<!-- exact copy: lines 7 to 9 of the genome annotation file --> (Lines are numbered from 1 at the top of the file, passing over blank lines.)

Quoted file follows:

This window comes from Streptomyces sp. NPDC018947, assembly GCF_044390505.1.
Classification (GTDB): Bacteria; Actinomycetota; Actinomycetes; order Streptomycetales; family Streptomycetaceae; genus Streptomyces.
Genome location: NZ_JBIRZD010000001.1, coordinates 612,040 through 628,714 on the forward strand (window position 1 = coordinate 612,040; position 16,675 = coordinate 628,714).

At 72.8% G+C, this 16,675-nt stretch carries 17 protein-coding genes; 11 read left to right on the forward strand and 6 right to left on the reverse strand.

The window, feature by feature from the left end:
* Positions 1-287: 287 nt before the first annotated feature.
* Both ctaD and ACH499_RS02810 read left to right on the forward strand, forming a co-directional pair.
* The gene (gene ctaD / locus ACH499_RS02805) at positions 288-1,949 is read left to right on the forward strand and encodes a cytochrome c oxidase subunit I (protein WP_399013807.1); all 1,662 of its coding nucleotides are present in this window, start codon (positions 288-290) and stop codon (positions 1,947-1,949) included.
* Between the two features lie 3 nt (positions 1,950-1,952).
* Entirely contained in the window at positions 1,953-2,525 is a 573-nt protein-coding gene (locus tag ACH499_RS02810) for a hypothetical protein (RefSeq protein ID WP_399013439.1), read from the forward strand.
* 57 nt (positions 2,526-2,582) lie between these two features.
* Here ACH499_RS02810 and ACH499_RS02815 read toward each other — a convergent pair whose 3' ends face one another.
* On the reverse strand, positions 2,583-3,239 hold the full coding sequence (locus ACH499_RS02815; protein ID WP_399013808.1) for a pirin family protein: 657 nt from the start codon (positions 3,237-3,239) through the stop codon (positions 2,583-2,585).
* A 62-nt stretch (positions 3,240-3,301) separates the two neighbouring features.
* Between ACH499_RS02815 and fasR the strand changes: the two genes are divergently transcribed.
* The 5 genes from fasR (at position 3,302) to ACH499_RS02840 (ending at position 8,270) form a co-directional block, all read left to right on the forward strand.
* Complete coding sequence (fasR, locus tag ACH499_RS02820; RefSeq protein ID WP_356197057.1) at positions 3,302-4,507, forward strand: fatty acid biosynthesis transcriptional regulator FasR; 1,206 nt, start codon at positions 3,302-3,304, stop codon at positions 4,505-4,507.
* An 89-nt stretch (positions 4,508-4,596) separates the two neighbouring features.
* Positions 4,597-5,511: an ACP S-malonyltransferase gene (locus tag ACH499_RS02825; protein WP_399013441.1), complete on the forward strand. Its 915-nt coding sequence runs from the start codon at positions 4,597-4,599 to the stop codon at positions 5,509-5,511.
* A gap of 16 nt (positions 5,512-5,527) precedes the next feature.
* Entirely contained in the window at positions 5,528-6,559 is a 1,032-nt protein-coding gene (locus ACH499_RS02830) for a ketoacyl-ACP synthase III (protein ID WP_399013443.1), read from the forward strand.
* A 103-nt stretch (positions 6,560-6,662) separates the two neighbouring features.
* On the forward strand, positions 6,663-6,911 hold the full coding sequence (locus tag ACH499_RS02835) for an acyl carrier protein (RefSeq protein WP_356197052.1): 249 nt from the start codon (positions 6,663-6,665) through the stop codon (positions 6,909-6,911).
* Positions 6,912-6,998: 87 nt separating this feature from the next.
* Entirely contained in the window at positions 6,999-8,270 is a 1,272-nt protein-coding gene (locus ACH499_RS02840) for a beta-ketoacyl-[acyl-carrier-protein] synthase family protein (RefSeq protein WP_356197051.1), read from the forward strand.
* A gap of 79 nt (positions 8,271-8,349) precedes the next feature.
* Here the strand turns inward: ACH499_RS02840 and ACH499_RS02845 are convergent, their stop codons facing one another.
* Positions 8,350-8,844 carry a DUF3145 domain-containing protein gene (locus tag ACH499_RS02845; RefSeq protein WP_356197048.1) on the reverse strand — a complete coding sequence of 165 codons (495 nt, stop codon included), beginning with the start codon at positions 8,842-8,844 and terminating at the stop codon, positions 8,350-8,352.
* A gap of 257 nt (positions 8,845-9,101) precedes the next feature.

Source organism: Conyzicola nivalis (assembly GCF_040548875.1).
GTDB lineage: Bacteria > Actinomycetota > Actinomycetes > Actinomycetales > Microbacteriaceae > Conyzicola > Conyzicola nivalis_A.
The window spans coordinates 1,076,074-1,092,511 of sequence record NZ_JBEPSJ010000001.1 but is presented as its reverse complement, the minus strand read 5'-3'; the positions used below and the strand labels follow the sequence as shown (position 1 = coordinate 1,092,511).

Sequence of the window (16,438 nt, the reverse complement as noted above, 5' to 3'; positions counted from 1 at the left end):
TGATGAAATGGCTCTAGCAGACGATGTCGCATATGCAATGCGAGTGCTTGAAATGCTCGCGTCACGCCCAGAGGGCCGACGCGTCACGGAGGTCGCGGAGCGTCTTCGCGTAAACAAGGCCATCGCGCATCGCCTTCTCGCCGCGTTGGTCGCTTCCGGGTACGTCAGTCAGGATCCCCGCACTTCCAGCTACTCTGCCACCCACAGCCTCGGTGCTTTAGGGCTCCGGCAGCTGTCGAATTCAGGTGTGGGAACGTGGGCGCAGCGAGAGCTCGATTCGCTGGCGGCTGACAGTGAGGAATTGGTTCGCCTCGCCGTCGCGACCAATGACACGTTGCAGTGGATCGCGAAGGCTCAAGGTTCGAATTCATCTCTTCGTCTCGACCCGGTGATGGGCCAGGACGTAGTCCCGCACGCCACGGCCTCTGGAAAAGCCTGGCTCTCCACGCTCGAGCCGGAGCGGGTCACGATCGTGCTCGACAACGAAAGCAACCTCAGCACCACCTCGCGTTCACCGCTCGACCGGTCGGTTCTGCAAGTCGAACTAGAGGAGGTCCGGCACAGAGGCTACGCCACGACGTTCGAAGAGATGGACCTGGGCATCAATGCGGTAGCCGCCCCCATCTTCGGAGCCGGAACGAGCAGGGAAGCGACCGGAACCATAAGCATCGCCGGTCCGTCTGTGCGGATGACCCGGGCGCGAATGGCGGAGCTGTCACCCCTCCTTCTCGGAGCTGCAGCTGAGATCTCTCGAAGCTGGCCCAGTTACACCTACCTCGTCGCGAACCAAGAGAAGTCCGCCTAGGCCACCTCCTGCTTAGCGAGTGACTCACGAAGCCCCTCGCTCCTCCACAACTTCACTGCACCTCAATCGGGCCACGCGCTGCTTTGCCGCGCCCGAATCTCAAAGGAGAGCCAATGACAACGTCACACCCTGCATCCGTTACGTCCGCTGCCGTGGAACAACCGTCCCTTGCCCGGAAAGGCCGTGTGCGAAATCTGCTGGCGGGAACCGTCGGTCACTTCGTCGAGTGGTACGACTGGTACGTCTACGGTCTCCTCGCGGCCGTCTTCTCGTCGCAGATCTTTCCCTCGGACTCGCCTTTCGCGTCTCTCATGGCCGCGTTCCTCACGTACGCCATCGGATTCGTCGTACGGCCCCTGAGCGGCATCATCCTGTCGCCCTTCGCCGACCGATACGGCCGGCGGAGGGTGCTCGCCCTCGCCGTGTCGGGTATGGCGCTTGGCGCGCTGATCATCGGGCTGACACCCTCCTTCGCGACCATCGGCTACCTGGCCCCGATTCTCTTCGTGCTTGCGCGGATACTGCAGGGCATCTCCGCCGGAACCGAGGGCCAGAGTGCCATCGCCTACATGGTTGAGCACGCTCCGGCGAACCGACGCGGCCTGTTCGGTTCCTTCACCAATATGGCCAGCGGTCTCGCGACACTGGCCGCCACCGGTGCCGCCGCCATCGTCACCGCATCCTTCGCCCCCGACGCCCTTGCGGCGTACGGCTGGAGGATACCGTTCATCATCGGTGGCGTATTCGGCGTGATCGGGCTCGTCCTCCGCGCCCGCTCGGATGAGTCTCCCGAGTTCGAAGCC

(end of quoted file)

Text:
* Both ctaD and ACH499_RS02810 read left to right on the forward strand, forming a co-directional pair.
* The gene (gene ctaD / locus ACH499_RS02805) at positions 288-1,949 is read left to right on the forward strand and encodes a cytochrome c oxidase subunit I (protein WP_399013807.1); all 1,662 of its coding nucleotides are present in this window, start codon (positions 288-290) and stop codon (positions 1,947-1,949) included.
* Between the two features lie 3 nt (positions 1,950-1,952).